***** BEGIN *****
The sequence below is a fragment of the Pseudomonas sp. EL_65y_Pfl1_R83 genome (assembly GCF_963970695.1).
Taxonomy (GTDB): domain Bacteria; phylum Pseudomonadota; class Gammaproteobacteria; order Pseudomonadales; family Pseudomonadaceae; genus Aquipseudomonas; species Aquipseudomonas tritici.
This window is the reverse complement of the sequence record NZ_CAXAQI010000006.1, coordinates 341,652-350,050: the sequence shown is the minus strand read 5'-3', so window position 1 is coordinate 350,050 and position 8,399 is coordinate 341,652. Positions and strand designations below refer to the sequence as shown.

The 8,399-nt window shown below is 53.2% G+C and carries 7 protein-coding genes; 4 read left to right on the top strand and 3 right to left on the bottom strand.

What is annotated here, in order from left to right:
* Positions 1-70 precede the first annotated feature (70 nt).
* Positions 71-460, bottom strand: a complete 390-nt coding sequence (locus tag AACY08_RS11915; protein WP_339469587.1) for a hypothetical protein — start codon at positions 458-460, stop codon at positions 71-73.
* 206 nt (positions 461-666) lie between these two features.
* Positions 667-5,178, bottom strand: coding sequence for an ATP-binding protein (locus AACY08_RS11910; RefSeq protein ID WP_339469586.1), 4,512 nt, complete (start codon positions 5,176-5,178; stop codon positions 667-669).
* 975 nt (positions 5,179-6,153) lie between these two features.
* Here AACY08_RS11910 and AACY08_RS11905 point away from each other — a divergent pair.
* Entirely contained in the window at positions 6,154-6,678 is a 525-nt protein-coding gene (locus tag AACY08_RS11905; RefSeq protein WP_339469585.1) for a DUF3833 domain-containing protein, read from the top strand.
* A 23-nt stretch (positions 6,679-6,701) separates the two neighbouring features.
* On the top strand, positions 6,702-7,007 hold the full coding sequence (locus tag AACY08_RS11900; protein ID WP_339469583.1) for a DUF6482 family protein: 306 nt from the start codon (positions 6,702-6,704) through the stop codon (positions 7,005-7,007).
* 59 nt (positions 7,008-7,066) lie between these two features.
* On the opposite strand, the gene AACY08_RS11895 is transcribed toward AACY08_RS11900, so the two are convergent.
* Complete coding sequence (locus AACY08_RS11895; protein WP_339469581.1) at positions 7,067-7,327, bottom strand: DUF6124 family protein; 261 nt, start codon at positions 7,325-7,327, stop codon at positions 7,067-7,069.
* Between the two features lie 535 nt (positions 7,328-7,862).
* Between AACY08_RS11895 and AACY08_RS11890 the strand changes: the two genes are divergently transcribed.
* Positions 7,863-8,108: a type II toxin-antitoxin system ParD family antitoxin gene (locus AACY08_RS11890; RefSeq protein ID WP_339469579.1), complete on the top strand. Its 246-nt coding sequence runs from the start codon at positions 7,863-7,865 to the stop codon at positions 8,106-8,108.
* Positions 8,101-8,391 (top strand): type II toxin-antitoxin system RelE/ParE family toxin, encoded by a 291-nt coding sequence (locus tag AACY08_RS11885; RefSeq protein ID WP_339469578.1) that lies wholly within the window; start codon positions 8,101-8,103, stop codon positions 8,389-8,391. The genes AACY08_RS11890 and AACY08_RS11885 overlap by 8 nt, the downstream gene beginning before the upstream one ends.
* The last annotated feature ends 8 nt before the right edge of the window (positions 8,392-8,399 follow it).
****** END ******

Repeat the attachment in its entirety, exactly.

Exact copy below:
The sequence below is a fragment of the Pseudomonas sp. EL_65y_Pfl1_R83 genome (assembly GCF_963970695.1).
Taxonomy (GTDB): domain Bacteria; phylum Pseudomonadota; class Gammaproteobacteria; order Pseudomonadales; family Pseudomonadaceae; genus Aquipseudomonas; species Aquipseudomonas tritici.
This window is the reverse complement of the sequence record NZ_CAXAQI010000006.1, coordinates 341,652-350,050: the sequence shown is the minus strand read 5'-3', so window position 1 is coordinate 350,050 and position 8,399 is coordinate 341,652. Positions and strand designations below refer to the sequence as shown.

The 8,399-nt window shown below is 53.2% G+C and carries 7 protein-coding genes; 4 read left to right on the top strand and 3 right to left on the bottom strand.

What is annotated here, in order from left to right:
* Positions 1-70 precede the first annotated feature (70 nt).
* Positions 71-460, bottom strand: a complete 390-nt coding sequence (locus tag AACY08_RS11915; protein WP_339469587.1) for a hypothetical protein — start codon at positions 458-460, stop codon at positions 71-73.
* 206 nt (positions 461-666) lie between these two features.
* Positions 667-5,178, bottom strand: coding sequence for an ATP-binding protein (locus AACY08_RS11910; RefSeq protein ID WP_339469586.1), 4,512 nt, complete (start codon positions 5,176-5,178; stop codon positions 667-669).
* 975 nt (positions 5,179-6,153) lie between these two features.
* Here AACY08_RS11910 and AACY08_RS11905 point away from each other — a divergent pair.
* Entirely contained in the window at positions 6,154-6,678 is a 525-nt protein-coding gene (locus tag AACY08_RS11905; RefSeq protein WP_339469585.1) for a DUF3833 domain-containing protein, read from the top strand.
* A 23-nt stretch (positions 6,679-6,701) separates the two neighbouring features.
* On the top strand, positions 6,702-7,007 hold the full coding sequence (locus tag AACY08_RS11900; protein ID WP_339469583.1) for a DUF6482 family protein: 306 nt from the start codon (positions 6,702-6,704) through the stop codon (positions 7,005-7,007).
* 59 nt (positions 7,008-7,066) lie between these two features.
* On the opposite strand, the gene AACY08_RS11895 is transcribed toward AACY08_RS11900, so the two are convergent.
* Complete coding sequence (locus AACY08_RS11895; protein WP_339469581.1) at positions 7,067-7,327, bottom strand: DUF6124 family protein; 261 nt, start codon at positions 7,325-7,327, stop codon at positions 7,067-7,069.
* Between the two features lie 535 nt (positions 7,328-7,862).
* Between AACY08_RS11895 and AACY08_RS11890 the strand changes: the two genes are divergently transcribed.
* Positions 7,863-8,108: a type II toxin-antitoxin system ParD family antitoxin gene (locus AACY08_RS11890; RefSeq protein ID WP_339469579.1), complete on the top strand. Its 246-nt coding sequence runs from the start codon at positions 7,863-7,865 to the stop codon at positions 8,106-8,108.
* Positions 8,101-8,391 (top strand): type II toxin-antitoxin system RelE/ParE family toxin, encoded by a 291-nt coding sequence (locus tag AACY08_RS11885; RefSeq protein ID WP_339469578.1) that lies wholly within the window; start codon positions 8,101-8,103, stop codon positions 8,389-8,391. The genes AACY08_RS11890 and AACY08_RS11885 overlap by 8 nt, the downstream gene beginning before the upstream one ends.
* The last annotated feature ends 8 nt before the right edge of the window (positions 8,392-8,399 follow it).